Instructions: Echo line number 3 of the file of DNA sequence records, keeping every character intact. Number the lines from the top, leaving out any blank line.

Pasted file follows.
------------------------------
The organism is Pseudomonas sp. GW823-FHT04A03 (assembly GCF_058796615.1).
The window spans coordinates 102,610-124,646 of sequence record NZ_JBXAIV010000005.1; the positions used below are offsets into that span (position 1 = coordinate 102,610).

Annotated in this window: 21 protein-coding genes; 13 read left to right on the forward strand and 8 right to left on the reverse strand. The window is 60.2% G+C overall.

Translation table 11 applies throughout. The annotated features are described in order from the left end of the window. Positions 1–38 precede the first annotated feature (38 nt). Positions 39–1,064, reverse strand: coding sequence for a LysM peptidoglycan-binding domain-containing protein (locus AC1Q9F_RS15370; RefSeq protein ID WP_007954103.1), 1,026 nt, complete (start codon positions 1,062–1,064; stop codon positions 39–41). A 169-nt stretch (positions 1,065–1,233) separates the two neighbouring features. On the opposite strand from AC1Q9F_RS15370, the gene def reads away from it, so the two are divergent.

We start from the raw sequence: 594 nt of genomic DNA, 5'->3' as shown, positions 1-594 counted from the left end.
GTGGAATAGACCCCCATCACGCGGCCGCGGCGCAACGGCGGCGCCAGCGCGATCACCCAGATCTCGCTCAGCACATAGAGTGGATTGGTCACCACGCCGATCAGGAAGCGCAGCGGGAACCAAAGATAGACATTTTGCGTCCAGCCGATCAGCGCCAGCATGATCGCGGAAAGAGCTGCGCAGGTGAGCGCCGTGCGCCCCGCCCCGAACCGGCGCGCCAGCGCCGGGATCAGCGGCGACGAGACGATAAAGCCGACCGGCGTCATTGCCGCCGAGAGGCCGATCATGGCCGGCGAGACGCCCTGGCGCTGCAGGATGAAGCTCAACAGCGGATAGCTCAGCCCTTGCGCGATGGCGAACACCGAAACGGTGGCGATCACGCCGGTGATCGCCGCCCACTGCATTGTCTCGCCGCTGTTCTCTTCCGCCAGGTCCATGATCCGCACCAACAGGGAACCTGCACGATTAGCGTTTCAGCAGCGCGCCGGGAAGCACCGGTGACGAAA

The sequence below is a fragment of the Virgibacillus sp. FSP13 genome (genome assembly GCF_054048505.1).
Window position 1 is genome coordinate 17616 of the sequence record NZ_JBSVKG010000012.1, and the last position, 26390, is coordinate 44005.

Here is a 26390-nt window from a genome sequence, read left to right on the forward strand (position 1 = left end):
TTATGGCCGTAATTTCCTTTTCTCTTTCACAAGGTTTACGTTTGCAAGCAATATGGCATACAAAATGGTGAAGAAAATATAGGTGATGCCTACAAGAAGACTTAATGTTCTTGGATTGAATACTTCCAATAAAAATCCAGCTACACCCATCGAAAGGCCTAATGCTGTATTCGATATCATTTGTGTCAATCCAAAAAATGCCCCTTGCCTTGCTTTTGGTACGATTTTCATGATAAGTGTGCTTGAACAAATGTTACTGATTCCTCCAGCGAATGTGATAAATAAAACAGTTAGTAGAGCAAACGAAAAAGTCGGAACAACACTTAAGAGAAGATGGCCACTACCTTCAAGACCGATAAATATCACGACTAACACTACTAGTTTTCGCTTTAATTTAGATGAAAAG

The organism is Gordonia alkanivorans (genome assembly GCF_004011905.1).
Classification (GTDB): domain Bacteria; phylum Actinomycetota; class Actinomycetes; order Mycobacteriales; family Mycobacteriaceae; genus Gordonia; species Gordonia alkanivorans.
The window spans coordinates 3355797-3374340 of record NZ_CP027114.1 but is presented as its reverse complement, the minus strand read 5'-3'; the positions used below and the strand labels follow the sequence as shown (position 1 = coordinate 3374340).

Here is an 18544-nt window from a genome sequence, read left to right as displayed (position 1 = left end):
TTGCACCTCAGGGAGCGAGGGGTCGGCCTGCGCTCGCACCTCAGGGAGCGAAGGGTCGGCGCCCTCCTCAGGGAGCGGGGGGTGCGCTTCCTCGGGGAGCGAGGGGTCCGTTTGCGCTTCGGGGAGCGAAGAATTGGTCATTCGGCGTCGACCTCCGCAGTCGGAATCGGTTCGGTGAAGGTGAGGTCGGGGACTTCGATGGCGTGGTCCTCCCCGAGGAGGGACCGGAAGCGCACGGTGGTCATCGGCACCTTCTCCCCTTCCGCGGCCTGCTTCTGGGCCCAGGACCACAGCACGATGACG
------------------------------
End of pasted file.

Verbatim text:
Annotated in this window: 21 protein-coding genes; 13 read left to right on the forward strand and 8 right to left on the reverse strand. The window is 60.2% G+C overall.